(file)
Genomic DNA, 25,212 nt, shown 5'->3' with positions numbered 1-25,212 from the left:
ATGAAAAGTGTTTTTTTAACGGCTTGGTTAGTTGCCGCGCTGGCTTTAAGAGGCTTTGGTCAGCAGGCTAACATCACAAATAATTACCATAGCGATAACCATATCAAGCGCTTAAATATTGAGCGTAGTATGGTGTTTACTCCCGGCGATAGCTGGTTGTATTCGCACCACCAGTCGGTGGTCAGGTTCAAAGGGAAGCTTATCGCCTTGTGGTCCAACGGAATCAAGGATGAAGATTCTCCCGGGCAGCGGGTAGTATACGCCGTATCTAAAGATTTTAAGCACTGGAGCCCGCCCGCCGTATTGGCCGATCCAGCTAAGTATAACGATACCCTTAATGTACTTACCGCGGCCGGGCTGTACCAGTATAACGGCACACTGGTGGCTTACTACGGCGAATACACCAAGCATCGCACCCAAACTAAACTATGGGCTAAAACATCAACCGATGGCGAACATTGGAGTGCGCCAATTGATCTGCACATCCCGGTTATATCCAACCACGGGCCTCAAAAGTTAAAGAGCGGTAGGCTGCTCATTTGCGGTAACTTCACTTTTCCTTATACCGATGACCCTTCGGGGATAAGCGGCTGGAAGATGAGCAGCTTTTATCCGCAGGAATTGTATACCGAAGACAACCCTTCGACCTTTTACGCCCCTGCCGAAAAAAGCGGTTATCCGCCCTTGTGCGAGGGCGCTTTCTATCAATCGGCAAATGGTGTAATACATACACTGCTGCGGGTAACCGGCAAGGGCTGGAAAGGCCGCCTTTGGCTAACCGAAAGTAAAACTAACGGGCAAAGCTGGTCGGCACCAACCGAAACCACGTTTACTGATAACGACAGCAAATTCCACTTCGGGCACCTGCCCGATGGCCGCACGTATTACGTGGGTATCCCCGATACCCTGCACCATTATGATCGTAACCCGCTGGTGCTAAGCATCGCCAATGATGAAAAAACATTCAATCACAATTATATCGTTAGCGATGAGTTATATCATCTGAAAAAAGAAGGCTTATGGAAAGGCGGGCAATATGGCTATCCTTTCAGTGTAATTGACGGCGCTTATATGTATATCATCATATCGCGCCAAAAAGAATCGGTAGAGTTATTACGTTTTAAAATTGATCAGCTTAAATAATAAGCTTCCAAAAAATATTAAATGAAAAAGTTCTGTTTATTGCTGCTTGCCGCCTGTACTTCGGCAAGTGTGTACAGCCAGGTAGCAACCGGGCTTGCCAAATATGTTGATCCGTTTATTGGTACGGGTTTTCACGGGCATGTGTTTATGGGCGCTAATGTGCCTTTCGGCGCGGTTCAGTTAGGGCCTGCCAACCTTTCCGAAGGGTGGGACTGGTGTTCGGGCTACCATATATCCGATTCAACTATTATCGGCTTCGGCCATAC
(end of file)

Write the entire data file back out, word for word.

Genomic DNA, 25,212 nt, shown 5'->3' with positions numbered 1-25,212 from the left:
ATGAAAAGTGTTTTTTTAACGGCTTGGTTAGTTGCCGCGCTGGCTTTAAGAGGCTTTGGTCAGCAGGCTAACATCACAAATAATTACCATAGCGATAACCATATCAAGCGCTTAAATATTGAGCGTAGTATGGTGTTTACTCCCGGCGATAGCTGGTTGTATTCGCACCACCAGTCGGTGGTCAGGTTCAAAGGGAAGCTTATCGCCTTGTGGTCCAACGGAATCAAGGATGAAGATTCTCCCGGGCAGCGGGTAGTATACGCCGTATCTAAAGATTTTAAGCACTGGAGCCCGCCCGCCGTATTGGCCGATCCAGCTAAGTATAACGATACCCTTAATGTACTTACCGCGGCCGGGCTGTACCAGTATAACGGCACACTGGTGGCTTACTACGGCGAATACACCAAGCATCGCACCCAAACTAAACTATGGGCTAAAACATCAACCGATGGCGAACATTGGAGTGCGCCAATTGATCTGCACATCCCGGTTATATCCAACCACGGGCCTCAAAAGTTAAAGAGCGGTAGGCTGCTCATTTGCGGTAACTTCACTTTTCCTTATACCGATGACCCTTCGGGGATAAGCGGCTGGAAGATGAGCAGCTTTTATCCGCAGGAATTGTATACCGAAGACAACCCTTCGACCTTTTACGCCCCTGCCGAAAAAAGCGGTTATCCGCCCTTGTGCGAGGGCGCTTTCTATCAATCGGCAAATGGTGTAATACATACACTGCTGCGGGTAACCGGCAAGGGCTGGAAAGGCCGCCTTTGGCTAACCGAAAGTAAAACTAACGGGCAAAGCTGGTCGGCACCAACCGAAACCACGTTTACTGATAACGACAGCAAATTCCACTTCGGGCACCTGCCCGATGGCCGCACGTATTACGTGGGTATCCCCGATACCCTGCACCATTATGATCGTAACCCGCTGGTGCTAAGCATCGCCAATGATGAAAAAACATTCAATCACAATTATATCGTTAGCGATGAGTTATATCATCTGAAAAAAGAAGGCTTATGGAAAGGCGGGCAATATGGCTATCCTTTCAGTGTAATTGACGGCGCTTATATGTATATCATCATATCGCGCCAAAAAGAATCGGTAGAGTTATTACGTTTTAAAATTGATCAGCTTAAATAATAAGCTTCCAAAAAATATTAAATGAAAAAGTTCTGTTTATTGCTGCTTGCCGCCTGTACTTCGGCAAGTGTGTACAGCCAGGTAGCAACCGGGCTTGCCAAATATGTTGATCCGTTTATTGGTACGGGTTTTCACGGGCATGTGTTTATGGGCGCTAATGTGCCTTTCGGCGCGGTTCAGTTAGGGCCTGCCAACCTTTCCGAAGGGTGGGACTGGTGTTCGGGCTACCATATATCCGATTCAACTATTATCGGCTTCGGCCATAC